'Supernova discovery machine' James Webb Space Telescope finds most distant star explosion on record

Red and yellow dots against a black ground with some circled with blue rings
JADES Deep Field uses observations taken by NASA's James Webb Space Telescope (JWST) showing the location of newly discovered supernova explosions (Image credit: NASA, ESA, CSA, STScI, JADES Collaboration)

When it comes to hunting for the explosive deaths of massive stars in the early universe, the James Webb Space Telescope (JWST) is quite the cosmic detective. This celestial Sherlock Holmes has found evidence of 80 new early supernovas in a patch of sky as wide as a grain of rice held at arm's length.

Not only is this 10 times more supernovas than have been uncovered before in such early cosmic history, but the sample also includes the earliest and furthest supernova ever seen. It's one that exploded when the 13.8 billion-year-old universe was just 1.8 billion years old.

Data from the JWST Advanced Deep Extragalactic Survey (JADES) program helped a team of scientists find this unprecedented clutch of supernovas, which further includes Type Ia blasts that astronomers call "standard candles" and can use to measure cosmic distances. 

Prior to the JWST commencing operations in the summer of 2022, only a handful of supernovas had been found dating back to when the universe was only 3.3 billion years old, equal to around 25% its current age. The JADES sample, however, contains many supernovas that exploded even further back in the past. In fact, some erupted when the universe was less than 2 billion years old. 

Related: Peer inside remnants of an 800-year-old supernova and see a 'zombie' star

"The JWST is a supernova discovery machine," team member Christa DeCoursey, a third-year graduate student at the Steward Observatory and the University of Arizona in Tucson, said in a statement. "The sheer number of detections plus the great distances to these supernovas are the two most exciting outcomes from our survey."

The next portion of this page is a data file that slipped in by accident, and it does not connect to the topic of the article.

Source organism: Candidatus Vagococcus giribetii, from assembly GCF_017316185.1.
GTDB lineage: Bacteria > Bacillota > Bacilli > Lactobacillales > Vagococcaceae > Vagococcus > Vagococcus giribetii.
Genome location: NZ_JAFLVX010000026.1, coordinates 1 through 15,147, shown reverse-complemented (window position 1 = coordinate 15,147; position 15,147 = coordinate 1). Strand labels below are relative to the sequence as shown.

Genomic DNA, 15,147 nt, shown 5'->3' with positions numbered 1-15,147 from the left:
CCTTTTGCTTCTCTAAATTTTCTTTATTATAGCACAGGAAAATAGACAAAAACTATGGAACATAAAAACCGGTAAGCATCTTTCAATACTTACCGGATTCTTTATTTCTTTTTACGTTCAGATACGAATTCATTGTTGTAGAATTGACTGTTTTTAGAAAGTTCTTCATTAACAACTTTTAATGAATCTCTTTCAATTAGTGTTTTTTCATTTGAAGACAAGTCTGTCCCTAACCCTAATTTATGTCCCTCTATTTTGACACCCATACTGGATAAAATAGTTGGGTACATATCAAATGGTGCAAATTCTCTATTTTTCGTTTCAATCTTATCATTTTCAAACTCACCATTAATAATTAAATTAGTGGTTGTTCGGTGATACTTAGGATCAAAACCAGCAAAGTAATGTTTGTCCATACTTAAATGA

The unparalleled infrared sensitivity of the JWST means it is discovering supernovas almost everywhere it looks in the cosmos.

The supernova detective

When light wavelengths travel through the cosmos, the expansion of the very fabric of space stretches out those wavelengths. This causes the light to move further down the electromagnetic spectrum in terms of classification, inching from the bluer end towards the redder end. This phenomenon is known as "redshift.

The longer that light has been traveling through space, the more extreme the degree of redshift it undergoes. Thus, light from bodies located around 12 billion light-years away, like these supernovas, has experienced extreme wavelength lengthening, or "cosmological redshift."

That shifts this supernova light down into the infrared region of the electromagnetic spectrum, a region the JWST is adept at viewing the universe in.

The electromagnetic spectrum showing the relation between wavelength and various types of light. Redshift sees light moving from the visible light spectrum and above down to the infrared region. (Image credit: NASA's Imagine the Universe)

The Hubble Space Telescope had previously allowed astronomers to view supernovas so distant they existed when the universe was in its "young adult" phase. With JADES and the JWST, however, astronomers can observe supernovas when the cosmos is in its "teens" or even "pre-teens." 

In the future, scientists hope to look back to the "toddler" phase of the universe — or even back to its cosmic infancy, ideally stumbling upon the deaths of the first generation of massive stars.